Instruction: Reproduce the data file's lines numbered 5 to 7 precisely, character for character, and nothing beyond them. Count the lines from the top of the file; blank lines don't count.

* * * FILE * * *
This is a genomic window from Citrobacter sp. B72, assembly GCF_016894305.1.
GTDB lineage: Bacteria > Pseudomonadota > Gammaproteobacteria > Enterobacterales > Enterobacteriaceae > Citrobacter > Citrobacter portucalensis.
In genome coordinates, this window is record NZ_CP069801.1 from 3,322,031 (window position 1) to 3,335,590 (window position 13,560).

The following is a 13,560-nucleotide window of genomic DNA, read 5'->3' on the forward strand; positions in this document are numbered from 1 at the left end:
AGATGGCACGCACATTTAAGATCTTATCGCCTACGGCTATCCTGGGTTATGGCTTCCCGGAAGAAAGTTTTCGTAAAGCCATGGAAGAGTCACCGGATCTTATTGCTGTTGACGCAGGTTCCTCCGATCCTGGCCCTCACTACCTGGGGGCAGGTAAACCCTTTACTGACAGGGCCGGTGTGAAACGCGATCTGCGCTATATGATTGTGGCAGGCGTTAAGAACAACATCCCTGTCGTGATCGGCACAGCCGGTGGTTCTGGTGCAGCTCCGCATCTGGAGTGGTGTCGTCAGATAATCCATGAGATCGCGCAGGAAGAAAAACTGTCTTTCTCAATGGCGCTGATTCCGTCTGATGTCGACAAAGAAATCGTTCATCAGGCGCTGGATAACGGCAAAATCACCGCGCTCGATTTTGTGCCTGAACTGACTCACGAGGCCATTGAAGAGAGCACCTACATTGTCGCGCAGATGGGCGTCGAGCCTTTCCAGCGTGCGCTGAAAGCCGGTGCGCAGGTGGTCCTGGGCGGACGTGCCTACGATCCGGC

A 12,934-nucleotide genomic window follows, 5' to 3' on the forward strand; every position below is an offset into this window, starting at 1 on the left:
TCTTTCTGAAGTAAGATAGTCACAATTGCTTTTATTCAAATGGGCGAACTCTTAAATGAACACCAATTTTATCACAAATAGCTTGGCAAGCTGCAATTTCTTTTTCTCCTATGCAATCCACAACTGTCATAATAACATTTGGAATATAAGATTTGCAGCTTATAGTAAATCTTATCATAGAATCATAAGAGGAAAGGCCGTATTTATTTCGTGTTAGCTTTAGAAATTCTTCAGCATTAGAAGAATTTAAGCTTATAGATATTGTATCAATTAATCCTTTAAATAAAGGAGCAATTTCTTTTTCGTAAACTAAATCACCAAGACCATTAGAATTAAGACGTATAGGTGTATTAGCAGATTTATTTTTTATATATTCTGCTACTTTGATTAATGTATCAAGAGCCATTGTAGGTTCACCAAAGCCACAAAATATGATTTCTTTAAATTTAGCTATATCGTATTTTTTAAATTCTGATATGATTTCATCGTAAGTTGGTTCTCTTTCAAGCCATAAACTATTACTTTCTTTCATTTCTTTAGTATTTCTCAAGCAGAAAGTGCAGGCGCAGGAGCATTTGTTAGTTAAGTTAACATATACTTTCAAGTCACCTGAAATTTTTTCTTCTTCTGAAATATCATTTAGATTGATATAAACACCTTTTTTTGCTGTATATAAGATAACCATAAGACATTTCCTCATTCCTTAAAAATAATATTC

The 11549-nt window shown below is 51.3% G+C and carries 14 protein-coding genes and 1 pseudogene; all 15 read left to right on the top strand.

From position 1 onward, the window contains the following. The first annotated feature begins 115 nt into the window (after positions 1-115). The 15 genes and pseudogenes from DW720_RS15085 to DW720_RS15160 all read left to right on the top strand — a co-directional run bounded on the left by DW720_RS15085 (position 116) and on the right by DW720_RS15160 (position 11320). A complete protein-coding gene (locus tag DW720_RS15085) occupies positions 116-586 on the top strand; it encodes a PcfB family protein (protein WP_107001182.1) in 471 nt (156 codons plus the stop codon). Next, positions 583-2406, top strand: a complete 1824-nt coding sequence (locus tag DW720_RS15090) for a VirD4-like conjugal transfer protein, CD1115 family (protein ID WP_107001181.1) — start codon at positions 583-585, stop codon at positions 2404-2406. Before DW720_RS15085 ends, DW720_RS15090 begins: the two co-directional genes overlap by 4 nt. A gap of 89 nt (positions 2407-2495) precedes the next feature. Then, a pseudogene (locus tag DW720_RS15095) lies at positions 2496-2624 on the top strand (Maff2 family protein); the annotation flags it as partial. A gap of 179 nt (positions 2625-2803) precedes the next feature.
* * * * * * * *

AGATGGCACGCACATTTAAGATCTTATCGCCTACGGCTATCCTGGGTTATGGCTTCCCGGAAGAAAGTTTTCGTAAAGCCATGGAAGAGTCACCGGATCTTATTGCTGTTGACGCAGGTTCCTCCGATCCTGGCCCTCACTACCTGGGGGCAGGTAAACCCTTTACTGACAGGGCCGGTGTGAAACGCGATCTGCGCTATATGATTGTGGCAGGCGTTAAGAACAACATCCCTGTCGTGATCGGCACAGCCGGTGGTTCTGGTGCAGCTCCGCATCTGGAGTGGTGTCGTCAGATAATCCATGAGATCGCGCAGGAAGAAAAACTGTCTTTCTCAATGGCGCTGATTCCGTCTGATGTCGACAAAGAAATCGTTCATCAGGCGCTGGATAACGGCAAAATCACCGCGCTCGATTTTGTGCCTGAACTGACTCACGAGGCCATTGAAGAGAGCACCTACATTGTCGCGCAGATGGGCGTCGAGCCTTTCCAGCGTGCGCTGAAAGCCGGTGCGCAGGTGGTCCTGGGCGGACGTGCCTACGATCCGGC

A 12,934-nucleotide genomic window follows, 5' to 3' on the forward strand; every position below is an offset into this window, starting at 1 on the left:
TCTTTCTGAAGTAAGATAGTCACAATTGCTTTTATTCAAATGGGCGAACTCTTAAATGAACACCAATTTTATCACAAATAGCTTGGCAAGCTGCAATTTCTTTTTCTCCTATGCAATCCACAACTGTCATAATAACATTTGGAATATAAGATTTGCAGCTTATAGTAAATCTTATCATAGAATCATAAGAGGAAAGGCCGTATTTATTTCGTGTTAGCTTTAGAAATTCTTCAGCATTAGAAGAATTTAAGCTTATAGATATTGTATCAATTAATCCTTTAAATAAAGGAGCAATTTCTTTTTCGTAAACTAAATCACCAAGACCATTAGAATTAAGACGTATAGGTGTATTAGCAGATTTATTTTTTATATATTCTGCTACTTTGATTAATGTATCAAGAGCCATTGTAGGTTCACCAAAGCCACAAAATATGATTTCTTTAAATTTAGCTATATCGTATTTTTTAAATTCTGATATGATTTCATCGTAAGTTGGTTCTCTTTCAAGCCATAAACTATTACTTTCTTTCATTTCTTTAGTATTTCTCAAGCAGAAAGTGCAGGCGCAGGAGCATTTGTTAGTTAAGTTAACATATACTTTCAAGTCACCTGAAATTTTTTCTTCTTCTGAAATATCATTTAGATTGATATAAACACCTTTTTTTGCTGTATATAAGATAACCATAAGACATTTCCTCATTCCTTAAAAATAATATTC